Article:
Have you ever heard of the Community Reinvestment Act (CRA)? If not, you
should have. It is among the factors responsible for the worst housing
crisis in America since 1932. CRA was enacted during the Jimmy Carter
Presidency. It neither was repealed nor enforced during the Ronald W.
Reagan and George H. W. Bush Administrations. President William J.
Clinton enforced the law vigorously. CRA forced banks to make loans to
people who had little or no ability to liquidate them. This created the
subprime market which in turn created the housing bubble. That bubble
burst, as all bubbles do, leaving us with a terrible housing crisis. If
something similar were to occur in the private sector the wrath of
Congress soon would be felt.
CRA ought to be repealed. In any reasonable situation it would be. But
it won't because too many powerful interests in Washington want to see
it continue as they attempt to manipulate society to fit their ideology.
Powerful Members of Congress are talking about strengthening the law.
What does that mean? In addition to enforcing CRA, the Clinton
Administration set targets for low-income home ownership at the
Department of Housing and Urban Development (HUD) and at
government-sponsored Fannie Mae and Freddie Mac. The Federal Government
had to bail out these entities when the subprime mortgages failed. These
institutions were, in the words of a federal official, too large to
fail. Just like the insurance giant AIG and various investment firms and
banks. But a few investment firms were not too big to fail. Secretary of
the Treasury Henry Paulson determined which companies lived and which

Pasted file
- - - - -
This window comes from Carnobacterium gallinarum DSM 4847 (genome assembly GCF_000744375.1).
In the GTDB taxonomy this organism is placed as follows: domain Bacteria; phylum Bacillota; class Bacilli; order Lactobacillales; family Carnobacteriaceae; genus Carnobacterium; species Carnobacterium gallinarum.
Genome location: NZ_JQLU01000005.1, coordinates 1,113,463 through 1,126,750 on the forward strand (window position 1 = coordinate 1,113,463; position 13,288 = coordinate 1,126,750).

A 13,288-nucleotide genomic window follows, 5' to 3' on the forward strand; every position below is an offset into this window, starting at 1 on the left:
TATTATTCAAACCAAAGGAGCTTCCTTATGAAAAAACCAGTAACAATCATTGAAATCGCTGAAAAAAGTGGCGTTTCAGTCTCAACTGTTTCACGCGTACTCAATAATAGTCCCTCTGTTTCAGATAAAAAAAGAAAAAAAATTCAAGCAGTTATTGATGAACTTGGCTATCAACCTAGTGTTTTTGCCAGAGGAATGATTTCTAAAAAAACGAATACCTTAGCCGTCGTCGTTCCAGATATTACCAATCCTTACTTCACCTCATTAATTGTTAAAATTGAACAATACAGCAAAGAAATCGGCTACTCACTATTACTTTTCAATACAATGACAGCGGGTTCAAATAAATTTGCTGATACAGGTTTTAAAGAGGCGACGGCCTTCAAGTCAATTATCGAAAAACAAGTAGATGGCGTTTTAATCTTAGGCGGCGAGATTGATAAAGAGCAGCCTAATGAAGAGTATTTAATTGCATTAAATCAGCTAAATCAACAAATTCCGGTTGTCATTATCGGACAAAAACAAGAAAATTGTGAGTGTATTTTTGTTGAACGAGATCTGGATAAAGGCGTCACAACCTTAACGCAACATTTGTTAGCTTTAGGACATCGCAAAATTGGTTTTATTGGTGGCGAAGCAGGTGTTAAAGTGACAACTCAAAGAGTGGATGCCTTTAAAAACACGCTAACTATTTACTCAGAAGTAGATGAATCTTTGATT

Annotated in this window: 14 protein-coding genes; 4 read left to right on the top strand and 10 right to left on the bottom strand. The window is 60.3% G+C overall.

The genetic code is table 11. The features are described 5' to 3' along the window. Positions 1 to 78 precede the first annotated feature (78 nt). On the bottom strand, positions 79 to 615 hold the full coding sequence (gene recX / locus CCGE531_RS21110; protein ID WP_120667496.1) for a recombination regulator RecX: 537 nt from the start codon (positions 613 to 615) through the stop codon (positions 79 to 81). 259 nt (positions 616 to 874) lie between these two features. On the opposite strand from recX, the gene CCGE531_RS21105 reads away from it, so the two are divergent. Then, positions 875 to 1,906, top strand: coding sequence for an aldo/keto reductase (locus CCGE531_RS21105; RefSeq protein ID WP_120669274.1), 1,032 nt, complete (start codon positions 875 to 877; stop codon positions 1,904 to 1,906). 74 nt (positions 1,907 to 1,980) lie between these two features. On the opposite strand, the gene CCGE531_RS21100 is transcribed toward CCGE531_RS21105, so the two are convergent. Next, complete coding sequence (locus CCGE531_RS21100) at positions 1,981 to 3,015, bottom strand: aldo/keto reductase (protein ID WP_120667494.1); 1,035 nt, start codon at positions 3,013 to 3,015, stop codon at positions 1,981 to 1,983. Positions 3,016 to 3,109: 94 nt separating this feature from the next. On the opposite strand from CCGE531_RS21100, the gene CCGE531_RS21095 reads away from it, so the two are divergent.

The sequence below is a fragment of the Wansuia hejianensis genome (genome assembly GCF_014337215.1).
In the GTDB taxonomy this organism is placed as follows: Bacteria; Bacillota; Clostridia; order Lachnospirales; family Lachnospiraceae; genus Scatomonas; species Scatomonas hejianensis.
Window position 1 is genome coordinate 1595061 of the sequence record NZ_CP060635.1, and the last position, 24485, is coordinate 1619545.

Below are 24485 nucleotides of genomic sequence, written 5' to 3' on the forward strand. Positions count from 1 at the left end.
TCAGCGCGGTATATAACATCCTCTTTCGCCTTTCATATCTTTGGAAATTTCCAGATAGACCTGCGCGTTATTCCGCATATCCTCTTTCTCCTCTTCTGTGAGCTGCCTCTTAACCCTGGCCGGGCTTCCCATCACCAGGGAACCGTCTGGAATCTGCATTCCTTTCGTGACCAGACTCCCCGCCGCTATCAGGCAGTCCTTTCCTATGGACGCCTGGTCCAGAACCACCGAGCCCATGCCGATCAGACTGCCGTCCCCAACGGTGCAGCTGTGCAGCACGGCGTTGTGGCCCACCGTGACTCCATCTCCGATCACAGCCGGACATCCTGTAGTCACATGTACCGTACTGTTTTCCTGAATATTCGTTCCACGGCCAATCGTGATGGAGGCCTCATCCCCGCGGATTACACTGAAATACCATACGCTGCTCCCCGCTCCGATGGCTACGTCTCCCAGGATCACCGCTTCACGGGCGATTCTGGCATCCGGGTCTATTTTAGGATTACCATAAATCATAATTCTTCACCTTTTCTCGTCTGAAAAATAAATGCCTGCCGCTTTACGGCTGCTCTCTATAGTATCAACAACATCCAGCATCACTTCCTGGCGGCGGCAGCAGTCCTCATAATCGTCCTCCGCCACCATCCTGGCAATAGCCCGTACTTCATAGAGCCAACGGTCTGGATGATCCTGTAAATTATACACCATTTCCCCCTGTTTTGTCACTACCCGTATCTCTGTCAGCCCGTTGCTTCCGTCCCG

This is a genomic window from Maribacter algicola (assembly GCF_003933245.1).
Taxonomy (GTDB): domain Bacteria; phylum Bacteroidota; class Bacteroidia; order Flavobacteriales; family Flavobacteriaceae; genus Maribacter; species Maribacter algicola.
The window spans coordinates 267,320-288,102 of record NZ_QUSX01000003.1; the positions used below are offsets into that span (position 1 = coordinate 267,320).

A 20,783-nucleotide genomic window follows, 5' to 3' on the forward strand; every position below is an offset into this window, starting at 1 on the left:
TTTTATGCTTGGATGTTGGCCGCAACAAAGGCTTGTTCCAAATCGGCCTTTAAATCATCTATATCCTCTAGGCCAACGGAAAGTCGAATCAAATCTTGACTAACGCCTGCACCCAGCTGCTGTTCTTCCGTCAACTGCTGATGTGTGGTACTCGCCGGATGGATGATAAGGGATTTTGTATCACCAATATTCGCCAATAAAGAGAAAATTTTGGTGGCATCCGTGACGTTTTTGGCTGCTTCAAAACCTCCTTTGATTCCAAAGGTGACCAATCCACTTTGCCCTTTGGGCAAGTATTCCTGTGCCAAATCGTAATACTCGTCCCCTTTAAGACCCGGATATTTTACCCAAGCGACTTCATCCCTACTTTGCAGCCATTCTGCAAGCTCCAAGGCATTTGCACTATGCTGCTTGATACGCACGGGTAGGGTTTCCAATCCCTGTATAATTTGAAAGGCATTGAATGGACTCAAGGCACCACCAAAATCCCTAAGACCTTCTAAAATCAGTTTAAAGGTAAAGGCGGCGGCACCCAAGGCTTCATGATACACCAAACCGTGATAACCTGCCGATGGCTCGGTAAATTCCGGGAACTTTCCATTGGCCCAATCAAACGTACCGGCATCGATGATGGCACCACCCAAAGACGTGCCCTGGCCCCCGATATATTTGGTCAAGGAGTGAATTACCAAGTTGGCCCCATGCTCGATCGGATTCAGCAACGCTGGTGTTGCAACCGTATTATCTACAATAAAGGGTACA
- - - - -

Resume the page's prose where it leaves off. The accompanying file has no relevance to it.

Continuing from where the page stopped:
When Paulson was named Secretary of the Treasury, Myron Ebel, a
spokesman for Competitive Enterprise Institute, a free-market think
tank, called upon the Senate not to confirm him. Howard Phillips of the
Conservative Caucus wanted him fired. They were right. But Paulson alone
should not be blamed. The Chairman of the Federal Reserve, Ben Bernacke,
and the Chairman of the Securities and Exchange Commission, my old
friend Christopher Cox, all had an idea of what was coming yet they said
nothing. Paulson will leave office when President Bush leaves in
January. The others will remain. President-elect Barack H. Obama should
fire all of them, urge Congress to repeal CRA and dismantle Fannie and
Freddie. However, given the numerical strength of the Democratic Party
in Congress and its base of special interests in diversity mandates CRA
probably will not be touched. Would Representative Barney Frank (D-MA)
have an incentive to repeal it? How about Senator Christopher J. Dodd
(D-CT)? Both have received substantial political contributions from
Fannie and Freddie. How about President-elect Obama doing something?
Probably not. He was the second largest recipient of political
contributions from Fannie and Freddie. All three men have an incentive
to maintain the status quo.
Will anything be done to get at the root of the problem? It would take a
President or a Congress with unusual courage. We are unlikely to see
either for many years. Remember those commercials by President George W.
Bush during his 2004 re-election campaign which bragged that Bush had
encouraged more home ownership than at any time in American history?
Right. At our expense. And by giving more loans which people could not
afford to pay back. When Republicans controlled Congress they paid lip
service to the problem. They proposed remedial legislation, which
Democrats blocked, and they never said a word about it after that.
There is enough blame to go around in this mess. To tackle this serious
problem we will need a different kind of President and Congress.